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Skeletons and Muscles

In this worksheet, students will be exploring the relationship between skeletons and how muscles move them.

'Skeletons and Muscles' worksheet

Key stage:  KS 2

Curriculum topic:   Animals, including Humans

Curriculum subtopic:   Skeletons and Muscles

Difficulty level:  

Worksheet Overview

QUESTION 1 of 10

You wouldn't get very far without your skeleton and your muscles!

 

Skeletons are the framework around which the body is built and muscles are what you use to make your body move.  Did you know, without muscles you couldn't lift a cup, walk upstairs or keep the blood pumping round your body?  Muscles also give protection for some of the body's more vulnerable organs.

 

Skeleton   Muscles of the body

 

In this worksheet we're going to explore some more about the relationship between skeletons and the muscles that make them move.

 

Below is a list of animals.

 

Tick the THREE whose bodies are supported by an internal (inside) skeleton.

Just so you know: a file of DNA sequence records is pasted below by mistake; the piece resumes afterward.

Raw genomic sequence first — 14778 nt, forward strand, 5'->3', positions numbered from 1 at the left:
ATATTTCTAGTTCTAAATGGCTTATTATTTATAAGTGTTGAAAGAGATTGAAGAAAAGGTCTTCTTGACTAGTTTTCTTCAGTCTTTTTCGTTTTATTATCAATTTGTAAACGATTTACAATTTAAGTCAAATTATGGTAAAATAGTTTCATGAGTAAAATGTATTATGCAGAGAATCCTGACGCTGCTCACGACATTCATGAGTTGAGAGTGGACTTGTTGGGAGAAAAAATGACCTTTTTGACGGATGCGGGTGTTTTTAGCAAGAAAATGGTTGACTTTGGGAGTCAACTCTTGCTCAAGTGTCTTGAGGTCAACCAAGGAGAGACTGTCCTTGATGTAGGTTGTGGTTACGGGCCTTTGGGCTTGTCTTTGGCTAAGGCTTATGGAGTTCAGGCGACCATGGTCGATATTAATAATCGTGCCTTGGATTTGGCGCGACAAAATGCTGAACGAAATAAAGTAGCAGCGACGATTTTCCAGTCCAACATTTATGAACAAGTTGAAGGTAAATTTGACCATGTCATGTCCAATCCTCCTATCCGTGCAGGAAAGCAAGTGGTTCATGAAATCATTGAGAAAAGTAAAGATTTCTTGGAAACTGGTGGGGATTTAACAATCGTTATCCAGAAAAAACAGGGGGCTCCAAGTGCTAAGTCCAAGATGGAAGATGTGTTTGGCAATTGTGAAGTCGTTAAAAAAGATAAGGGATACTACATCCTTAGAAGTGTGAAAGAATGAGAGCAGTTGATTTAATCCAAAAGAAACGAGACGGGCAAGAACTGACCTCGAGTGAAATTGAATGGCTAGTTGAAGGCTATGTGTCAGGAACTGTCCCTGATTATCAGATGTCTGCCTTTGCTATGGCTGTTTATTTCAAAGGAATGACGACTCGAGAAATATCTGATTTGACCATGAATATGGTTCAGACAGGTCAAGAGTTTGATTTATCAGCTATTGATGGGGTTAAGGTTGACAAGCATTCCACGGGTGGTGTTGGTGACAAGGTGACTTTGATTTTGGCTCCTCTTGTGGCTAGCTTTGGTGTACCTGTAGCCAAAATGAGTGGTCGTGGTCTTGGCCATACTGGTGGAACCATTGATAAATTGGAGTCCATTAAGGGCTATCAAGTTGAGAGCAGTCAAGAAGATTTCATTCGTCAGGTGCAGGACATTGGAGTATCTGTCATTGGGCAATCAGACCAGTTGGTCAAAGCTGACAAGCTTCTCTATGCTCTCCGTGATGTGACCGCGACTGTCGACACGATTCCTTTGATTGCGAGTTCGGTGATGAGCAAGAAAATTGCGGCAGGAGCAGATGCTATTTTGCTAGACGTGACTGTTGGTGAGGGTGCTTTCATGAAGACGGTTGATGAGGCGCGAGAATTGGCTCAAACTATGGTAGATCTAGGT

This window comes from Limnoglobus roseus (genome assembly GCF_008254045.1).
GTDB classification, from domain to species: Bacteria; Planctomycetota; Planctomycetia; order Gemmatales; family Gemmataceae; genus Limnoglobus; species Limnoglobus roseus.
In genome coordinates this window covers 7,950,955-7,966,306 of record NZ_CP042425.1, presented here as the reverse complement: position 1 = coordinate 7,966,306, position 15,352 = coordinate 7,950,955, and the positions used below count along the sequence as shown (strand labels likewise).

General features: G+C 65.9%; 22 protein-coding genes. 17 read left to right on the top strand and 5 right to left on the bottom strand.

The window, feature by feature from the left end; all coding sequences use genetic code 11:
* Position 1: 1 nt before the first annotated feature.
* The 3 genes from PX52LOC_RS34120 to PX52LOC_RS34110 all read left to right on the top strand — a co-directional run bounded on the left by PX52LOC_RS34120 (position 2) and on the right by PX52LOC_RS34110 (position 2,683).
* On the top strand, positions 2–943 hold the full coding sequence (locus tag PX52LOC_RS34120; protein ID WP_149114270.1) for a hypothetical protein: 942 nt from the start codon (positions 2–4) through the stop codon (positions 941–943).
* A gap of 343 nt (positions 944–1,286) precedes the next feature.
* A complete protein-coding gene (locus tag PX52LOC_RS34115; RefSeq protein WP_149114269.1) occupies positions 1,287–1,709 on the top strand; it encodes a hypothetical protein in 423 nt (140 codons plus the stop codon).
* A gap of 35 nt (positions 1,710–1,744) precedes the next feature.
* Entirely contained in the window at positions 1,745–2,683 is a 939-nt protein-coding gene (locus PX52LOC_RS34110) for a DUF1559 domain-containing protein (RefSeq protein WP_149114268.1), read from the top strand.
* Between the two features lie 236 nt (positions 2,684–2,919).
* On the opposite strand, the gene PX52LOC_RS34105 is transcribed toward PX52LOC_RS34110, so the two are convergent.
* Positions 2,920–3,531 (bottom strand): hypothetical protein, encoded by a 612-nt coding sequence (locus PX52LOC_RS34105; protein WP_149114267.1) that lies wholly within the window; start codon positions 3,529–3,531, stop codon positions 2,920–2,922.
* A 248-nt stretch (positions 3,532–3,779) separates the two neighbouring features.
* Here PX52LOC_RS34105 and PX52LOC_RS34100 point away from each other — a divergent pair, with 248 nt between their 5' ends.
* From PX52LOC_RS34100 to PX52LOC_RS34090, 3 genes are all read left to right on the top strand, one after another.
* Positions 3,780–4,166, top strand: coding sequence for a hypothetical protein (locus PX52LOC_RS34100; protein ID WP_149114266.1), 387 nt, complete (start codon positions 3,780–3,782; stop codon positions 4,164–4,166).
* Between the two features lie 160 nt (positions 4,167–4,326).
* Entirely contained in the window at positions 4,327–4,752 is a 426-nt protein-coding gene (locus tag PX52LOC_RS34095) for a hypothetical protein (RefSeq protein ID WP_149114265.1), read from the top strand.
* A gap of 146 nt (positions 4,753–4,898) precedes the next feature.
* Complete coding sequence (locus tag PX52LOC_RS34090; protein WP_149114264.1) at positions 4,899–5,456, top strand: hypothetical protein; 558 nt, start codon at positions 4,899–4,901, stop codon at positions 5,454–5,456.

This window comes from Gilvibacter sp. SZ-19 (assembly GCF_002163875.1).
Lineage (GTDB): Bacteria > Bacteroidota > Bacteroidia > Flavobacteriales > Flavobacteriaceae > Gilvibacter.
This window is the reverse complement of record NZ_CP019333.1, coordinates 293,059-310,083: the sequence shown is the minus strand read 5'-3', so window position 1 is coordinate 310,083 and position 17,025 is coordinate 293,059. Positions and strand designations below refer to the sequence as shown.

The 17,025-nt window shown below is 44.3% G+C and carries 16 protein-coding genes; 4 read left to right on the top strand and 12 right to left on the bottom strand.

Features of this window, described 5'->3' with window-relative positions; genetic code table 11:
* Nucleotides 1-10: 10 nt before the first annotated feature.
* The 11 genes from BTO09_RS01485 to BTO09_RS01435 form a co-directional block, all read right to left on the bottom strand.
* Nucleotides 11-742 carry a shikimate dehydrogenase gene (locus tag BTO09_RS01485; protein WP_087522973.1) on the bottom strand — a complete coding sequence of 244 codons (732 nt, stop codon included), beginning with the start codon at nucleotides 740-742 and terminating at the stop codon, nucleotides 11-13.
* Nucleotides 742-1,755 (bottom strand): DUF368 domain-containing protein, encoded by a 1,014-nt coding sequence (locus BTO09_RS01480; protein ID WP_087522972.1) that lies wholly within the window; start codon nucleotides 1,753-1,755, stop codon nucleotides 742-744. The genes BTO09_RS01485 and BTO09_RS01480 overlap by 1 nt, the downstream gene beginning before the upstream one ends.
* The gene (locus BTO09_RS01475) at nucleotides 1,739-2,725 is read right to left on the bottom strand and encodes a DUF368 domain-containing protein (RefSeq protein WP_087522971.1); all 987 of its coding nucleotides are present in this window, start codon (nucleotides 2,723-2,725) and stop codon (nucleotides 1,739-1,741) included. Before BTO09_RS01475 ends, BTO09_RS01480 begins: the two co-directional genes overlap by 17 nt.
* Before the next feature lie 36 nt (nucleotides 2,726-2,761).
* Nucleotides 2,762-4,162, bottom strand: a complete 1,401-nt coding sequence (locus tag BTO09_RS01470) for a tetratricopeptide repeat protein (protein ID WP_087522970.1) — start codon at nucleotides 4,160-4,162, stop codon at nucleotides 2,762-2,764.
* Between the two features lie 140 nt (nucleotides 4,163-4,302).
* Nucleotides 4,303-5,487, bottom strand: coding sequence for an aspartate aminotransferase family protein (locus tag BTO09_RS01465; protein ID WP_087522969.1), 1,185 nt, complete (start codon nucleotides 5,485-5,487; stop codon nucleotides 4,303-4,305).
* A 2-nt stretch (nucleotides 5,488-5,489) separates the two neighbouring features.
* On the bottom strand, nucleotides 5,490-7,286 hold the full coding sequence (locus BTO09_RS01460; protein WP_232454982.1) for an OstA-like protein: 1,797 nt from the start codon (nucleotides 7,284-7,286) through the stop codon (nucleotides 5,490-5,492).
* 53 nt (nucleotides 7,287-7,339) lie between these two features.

frog

octopus

snake

penguin

dragonfly

snail

What name do we give to animals which have a backbone and a skeleton inside them?

 

Type their name into the box.

Here is a human skeleton:

 

Skeleton labels

 

Match the labels with the name of that bone.

Column A

Column B

spine/backbone
C
ribs
B
kneecap
A
skull
D

Bones cannot move on their own.

 

What is the name of the organs that are attached to the bones and which make them move?

tendons

ligaments

kidneys

muscles

Here are the muscles which help you to lift objects:

 

Arm muscles

 

Which of the two muscles do you think is the one that shortens so that you can lift up your school bag?

 

Fill in the letter in the box.

When the muscle you named in Q5 shortens, what do you think happens to the other muscle?

it gets longer

it gets shorter as well

it doesn't change

Many fish have a series of muscles running down each side of their bodies.

 

What do you think these muscles are used for?

breathing

swimming

feeding

What evidence do you think helps us to work out that a bee has muscles?

bees are able to fly

bees live in hives

bees have a stripy body

Where do you think you'll find a set of muscles that move blood around your body?

 

Write your answer in the box.

In order for muscles to do their work, they need energy.

 

Tick the substances in the list that you think the muscles need to be supplied with in order to work.

blood

carbon dioxide

oxygen

food

  • Question 1

Below is a list of animals.

 

Tick the THREE whose bodies are supported by an internal (inside) skeleton.